Recruitment Marketing: Don’t forget the Snacks - Sometimes Less is More.
A dear friend, who is also a published author, would tell me on a weekly basis, “It’s easier to write a novel than a postcard.” Sounds strange, I know, until you try to write a really good short piece. As we know novels are long, short stories are… well, short. But in today’s information overload world, and to keep readers interested, we need to sail away from the shore and explore some ‘snackable’ content.
Despite these cogent thoughts, when I sit down to write a new piece, I find myself more apprehensive about the idea of writing a blog post than embarking on a new eBook or white paper. A white paper doesn’t rush me; it gives me the time and room to feel out the story. But blog posts are like a message in a bottle. They are a world’s worth of adventure wrapped up in a few paragraphs. Either they can adequately tell the lucky finder where to discover said adventures, or all meaning and purpose can be washed away, lost to the waves. What we need to remember when creating short, delicious, snackable marketing content is ‘Simplicity’. And luckily for this post, the sages of the ages have 3 key thoughts on marketing simplicity that we can borrow and build on.
What is Snackable Content?
For recruitment marketing think of snackable content as an easily digestible piece of information meant to capture a job seeker’s attention. They are bite size nuggets of content that can be quickly consumed, understood and shared. For example, a landing page or campaign consisting of an image with some short content would be considered ‘snackable’.
Why the Need for Snackable Content?
Let’s face it, busy job seekers simply don’t have time to read a 12-page article or even an 800-word white paper. At the same time, with our attention span at about 8 seconds for online content, the amount of content is increasing and drowning readers and curators more every day. With a breadth of choice literally available at one’s fingertips, today’s time-constrained job seekers demand the results to their searches on the fly, and can decide to stay or leave a webpage within 5 seconds.
What types of Snacks should you be Serving?
You’re running from a meeting or dashing out for a quick bite, there’s no time for a real meal. What you (and your potential readers) need is a snack: something to hold you over that’s appetizing, sufficient, and won’t take more than a few minutes, or even seconds, to eat.
Here are some thoughts to consider when developing and deploying snackable content, wherever it must be understood, consumed, remembered and shared.
- Give Your Snacks to the Right Audience
Snackable content is most valuable when geared towards the mobile job seeker. This is the job seeker who wants something quick and easy to understand, and–make it delicious and engaging. This means you should be feeding your audience content that is attention-grabbing, visual, and emotive - Videos, Instagram, Vine, and Snapchats, for instance—are perfect examples of snackable content. They’re easily viewable on any device and motivates job seekers and passive readers to share, especially if there’s an element of surprise. One last thing, your snackable content should always be mobile optimized.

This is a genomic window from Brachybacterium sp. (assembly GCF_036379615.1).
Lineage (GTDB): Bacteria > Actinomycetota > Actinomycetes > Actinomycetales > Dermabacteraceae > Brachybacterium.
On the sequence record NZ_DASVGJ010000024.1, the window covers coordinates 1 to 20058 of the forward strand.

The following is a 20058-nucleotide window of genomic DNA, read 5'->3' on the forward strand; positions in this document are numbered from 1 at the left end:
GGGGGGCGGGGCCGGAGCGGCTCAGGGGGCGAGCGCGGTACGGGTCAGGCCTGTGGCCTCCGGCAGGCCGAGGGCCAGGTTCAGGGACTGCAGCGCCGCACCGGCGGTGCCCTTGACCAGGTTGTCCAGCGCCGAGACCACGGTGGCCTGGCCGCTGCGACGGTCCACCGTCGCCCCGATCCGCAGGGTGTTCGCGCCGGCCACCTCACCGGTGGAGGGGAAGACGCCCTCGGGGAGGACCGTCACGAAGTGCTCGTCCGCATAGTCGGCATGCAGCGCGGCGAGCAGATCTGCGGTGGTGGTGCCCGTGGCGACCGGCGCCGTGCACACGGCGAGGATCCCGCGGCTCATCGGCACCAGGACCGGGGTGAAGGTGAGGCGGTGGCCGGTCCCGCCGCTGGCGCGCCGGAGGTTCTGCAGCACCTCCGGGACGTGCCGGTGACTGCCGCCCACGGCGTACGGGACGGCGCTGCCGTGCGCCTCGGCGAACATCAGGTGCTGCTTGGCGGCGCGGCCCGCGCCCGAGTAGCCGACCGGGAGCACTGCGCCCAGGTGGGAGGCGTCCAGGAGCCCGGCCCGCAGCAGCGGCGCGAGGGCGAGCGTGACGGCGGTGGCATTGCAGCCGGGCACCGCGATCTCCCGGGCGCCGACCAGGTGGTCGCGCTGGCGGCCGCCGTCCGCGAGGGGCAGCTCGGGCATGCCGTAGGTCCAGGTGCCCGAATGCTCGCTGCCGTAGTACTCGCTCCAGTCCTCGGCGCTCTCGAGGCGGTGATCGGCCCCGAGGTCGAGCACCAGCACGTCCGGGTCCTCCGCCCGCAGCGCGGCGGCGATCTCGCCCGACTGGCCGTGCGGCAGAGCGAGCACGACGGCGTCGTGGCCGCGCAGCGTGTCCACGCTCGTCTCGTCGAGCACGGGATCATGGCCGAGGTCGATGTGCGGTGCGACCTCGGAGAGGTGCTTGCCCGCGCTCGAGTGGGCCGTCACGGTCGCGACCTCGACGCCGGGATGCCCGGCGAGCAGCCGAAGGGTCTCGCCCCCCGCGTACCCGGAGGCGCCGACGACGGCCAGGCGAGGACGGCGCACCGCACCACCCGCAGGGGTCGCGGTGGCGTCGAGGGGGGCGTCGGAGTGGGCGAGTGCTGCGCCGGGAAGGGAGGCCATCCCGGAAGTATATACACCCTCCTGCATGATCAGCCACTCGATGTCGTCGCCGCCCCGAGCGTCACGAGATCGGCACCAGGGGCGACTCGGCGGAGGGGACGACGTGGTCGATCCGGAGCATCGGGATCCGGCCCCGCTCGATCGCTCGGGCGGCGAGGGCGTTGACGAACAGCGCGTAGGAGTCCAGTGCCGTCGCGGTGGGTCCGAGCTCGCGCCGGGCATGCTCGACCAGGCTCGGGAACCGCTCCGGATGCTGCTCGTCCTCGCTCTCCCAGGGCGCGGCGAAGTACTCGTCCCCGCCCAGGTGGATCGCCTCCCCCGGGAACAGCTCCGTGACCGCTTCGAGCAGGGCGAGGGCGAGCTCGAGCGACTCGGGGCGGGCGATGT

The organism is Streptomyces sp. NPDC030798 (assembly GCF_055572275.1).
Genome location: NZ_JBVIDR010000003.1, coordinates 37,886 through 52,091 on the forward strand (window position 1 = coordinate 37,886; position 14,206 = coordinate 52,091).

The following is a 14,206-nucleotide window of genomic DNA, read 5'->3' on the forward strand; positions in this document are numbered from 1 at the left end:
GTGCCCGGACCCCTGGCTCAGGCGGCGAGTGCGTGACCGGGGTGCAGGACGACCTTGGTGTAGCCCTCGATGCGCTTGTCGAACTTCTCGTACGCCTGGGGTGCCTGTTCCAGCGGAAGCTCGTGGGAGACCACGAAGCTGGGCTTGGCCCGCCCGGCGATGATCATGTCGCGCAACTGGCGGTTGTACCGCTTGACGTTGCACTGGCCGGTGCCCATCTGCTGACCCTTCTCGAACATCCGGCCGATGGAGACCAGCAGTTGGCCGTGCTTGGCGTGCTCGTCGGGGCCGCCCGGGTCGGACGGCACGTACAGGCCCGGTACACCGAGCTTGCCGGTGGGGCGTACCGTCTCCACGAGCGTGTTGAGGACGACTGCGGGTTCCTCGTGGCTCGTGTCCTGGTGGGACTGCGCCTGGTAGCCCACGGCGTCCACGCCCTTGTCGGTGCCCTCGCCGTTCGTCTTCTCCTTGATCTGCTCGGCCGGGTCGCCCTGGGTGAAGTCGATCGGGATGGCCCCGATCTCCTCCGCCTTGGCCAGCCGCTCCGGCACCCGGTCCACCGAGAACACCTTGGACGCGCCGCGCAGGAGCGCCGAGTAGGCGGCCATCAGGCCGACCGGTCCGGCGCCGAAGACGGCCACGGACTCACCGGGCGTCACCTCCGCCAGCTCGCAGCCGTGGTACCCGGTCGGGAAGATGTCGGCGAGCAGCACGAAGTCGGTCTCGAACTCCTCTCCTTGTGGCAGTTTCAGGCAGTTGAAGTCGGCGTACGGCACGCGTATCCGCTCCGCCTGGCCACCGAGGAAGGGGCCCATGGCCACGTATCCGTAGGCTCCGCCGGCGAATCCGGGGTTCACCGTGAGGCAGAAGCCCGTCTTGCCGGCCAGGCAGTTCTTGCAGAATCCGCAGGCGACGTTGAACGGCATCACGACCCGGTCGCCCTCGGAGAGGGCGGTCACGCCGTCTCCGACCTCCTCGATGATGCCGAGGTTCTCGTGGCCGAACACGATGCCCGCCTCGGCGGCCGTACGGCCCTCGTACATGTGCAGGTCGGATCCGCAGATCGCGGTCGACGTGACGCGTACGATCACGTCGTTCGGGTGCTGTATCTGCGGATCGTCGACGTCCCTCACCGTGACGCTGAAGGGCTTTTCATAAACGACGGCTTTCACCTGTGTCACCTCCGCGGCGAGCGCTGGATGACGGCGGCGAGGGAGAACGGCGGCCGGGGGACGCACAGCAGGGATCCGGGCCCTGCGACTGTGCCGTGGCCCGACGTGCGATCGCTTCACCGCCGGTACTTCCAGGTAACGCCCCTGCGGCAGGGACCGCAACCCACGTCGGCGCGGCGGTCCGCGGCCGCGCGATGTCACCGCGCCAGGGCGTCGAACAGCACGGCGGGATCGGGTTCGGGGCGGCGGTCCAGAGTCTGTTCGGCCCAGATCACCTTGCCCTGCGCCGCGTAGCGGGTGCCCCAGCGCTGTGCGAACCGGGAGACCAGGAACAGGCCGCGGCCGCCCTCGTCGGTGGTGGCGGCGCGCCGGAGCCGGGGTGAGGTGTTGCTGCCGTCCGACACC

- Make Your Snacks Edible
Since local experiences reflect what readers are eager to receive, it must be designed, developed, and blended according to local standards and practices. As always, content effectiveness remains founded on how efficiently you engage with your audiences linguistically, culturally, and functionally. Consistency and relevance are also your best allies when grabbing the attention of global customers to keep them well fed.
- Make Your Snacks Shareable
Remember when we were 5 and all learned about sharing? Well, getting the balance right between length and depth is the name of the game when it comes to qualifying your snackable content as sticky and shareable. Experience tells us that digital readers will share content they trust and remember – so keep it short and sweet!
- Keep Your Snacks Interesting
Consistency and relevance are your best allies when creating snacks, but don’t forget to also keep them interesting – as no one wants a boring snack. Keep readers interested with new themes and platforms such as video or imagery. Best advice - don’t be boring!
Coming full circle with my author friend’s stories, she would also say it’s ok to eat dessert first sometimes, as it makes the meal more interesting. This is also great advice for your snackable content - always think differently and don’t be afraid to mix it up! Snack away!